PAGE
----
The Concordia Parish Office of Homeland Security and Emergency Preparedness (OHSEP) reported three new confirmed COVID-19 cases, upping the total confirmed cases parishwide to 95.
In the meantime, Louisiana will advance to Phase Two of President Trump's Opening Up America Again plan, greatly relaxing the social distancing restrictions established more than two months ago to stem the spread of COVID-19.
In Concordia, the three new cases were reported from May 29 to June 2.
New cases included: 25-year-old African American female, 22-year-old Caucasian female and a 49-year-old African American female.
Of the total confirmed cases, 76 are African-American, 17 Caucasian and two Hispanic.
Sixty-two cases are female and 33 are male.
OHSEP reported 42 active cases, 47 inactive cases and six deaths.
The age range for patients is from the 20s to the 80s.
In a news conference on Monday, Gov. John Bel Edwards said he would sign the Phase Two proclamation on Thursday.
“I do believe it is appropriate to transition into Phase Two,” Edwards said.
Phase Two is expected to allow businesses to increase their capacity from 25 percent to 50 percent. The change applies to restaurants and bars that serve food, churches, barbershops, casinos, gyms and retail establishments.
Other establishments may reopen with some limitations: bars that do not serve food, day spas, tattoo and massage parlors, children's museums, swimming pools, bowling alleys, skating rinks and event centers.
As of Tuesday, there were 40,341 cases of COVID-19 reported across the state as well as 2,690 deaths, according to the state Department of Health's Coronavirus tracker. More than 31,000 people were presumed to have recovered, according to LDH. In Ouachita Parish, some 1,260 cases of the virus have been reported in addition to 41 deaths.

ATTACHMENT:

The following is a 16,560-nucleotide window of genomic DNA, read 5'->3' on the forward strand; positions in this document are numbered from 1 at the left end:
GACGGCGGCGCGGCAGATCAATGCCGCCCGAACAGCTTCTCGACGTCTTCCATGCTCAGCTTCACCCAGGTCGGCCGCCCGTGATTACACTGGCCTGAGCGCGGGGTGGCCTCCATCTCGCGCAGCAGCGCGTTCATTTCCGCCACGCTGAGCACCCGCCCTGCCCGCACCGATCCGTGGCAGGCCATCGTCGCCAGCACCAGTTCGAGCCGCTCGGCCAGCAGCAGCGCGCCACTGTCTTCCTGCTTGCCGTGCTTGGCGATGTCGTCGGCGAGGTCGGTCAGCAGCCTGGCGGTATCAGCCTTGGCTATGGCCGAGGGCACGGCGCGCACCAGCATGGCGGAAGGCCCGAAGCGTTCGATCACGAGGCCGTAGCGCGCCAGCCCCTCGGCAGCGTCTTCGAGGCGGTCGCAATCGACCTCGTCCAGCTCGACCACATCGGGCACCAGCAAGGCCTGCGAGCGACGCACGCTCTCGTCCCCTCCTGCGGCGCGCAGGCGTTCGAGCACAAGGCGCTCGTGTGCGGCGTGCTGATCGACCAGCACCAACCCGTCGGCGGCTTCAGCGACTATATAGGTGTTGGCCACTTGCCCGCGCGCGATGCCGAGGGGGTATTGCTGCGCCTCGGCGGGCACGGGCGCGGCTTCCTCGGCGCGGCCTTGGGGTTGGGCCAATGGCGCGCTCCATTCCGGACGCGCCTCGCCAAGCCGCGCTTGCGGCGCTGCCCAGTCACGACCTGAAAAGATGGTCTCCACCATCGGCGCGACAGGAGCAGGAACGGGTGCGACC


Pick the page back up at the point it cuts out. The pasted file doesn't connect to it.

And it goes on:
“The state continues to see decreasing symptoms of COVID-19,” said Alex Billioux, Assistant Secretary for the state Office of Public Health. “Overall, our cases continue to decrease. And we continue to see a decrease in hospitalizations.”
“That progress continues, but it is not even across the state,” he added.
Meanwhile, the Public Affairs Research Council questioned whether LDH had released enough data to accurately reflect the state's progress.
“Due to reporting problems, some data is difficult to interpret, creating pockets of doubt about the real situation,” said PAR President Robert Travis Scott.
Though COVID-19-like illnesses are decreasing in northeastern Louisiana (also known as Region 8 in LDH maps), hospitalizations of patients with COVID-19 symptoms are increasing in the region as of May 31. Cases in Region 8 have neither decreased nor increased in the region but have plateaued, according to LDH.
Increased testing, instead of COVID-19 transmission, could be the reason why cases of COVID-19 are not dropping off, according to Billioux.
Billioux said he believed statistics in northeastern Louisiana showed it was possibly bending the curve.
“Region 8 was a major area that was under-tested,” Billioux said.
Reliable treatments of COVID-19 continued to elude medical professionals, according to Billioux.
“We're not at that point where we know we can cure someone who has it, like we could with Hepatitis C,” Billioux said.
Edwards encouraged the public to frequent only those businesses that complied with the state's public safety measures.
“As businesses reopen, more people go in. It is more important than ever that people wear masks,” Edwards said. “We know the greatest danger of transmission is of an aerosol nature.”
When asked about the World Health Organization's recent direction that wearing masks was not needed, Edwards defended the state's public health officials' advice to continue wearing masks in public.
“I did not know that the WHO might not be encouraging people to wear masks,” Edwards said. “It's pretty clear to me that wearing masks are essential.”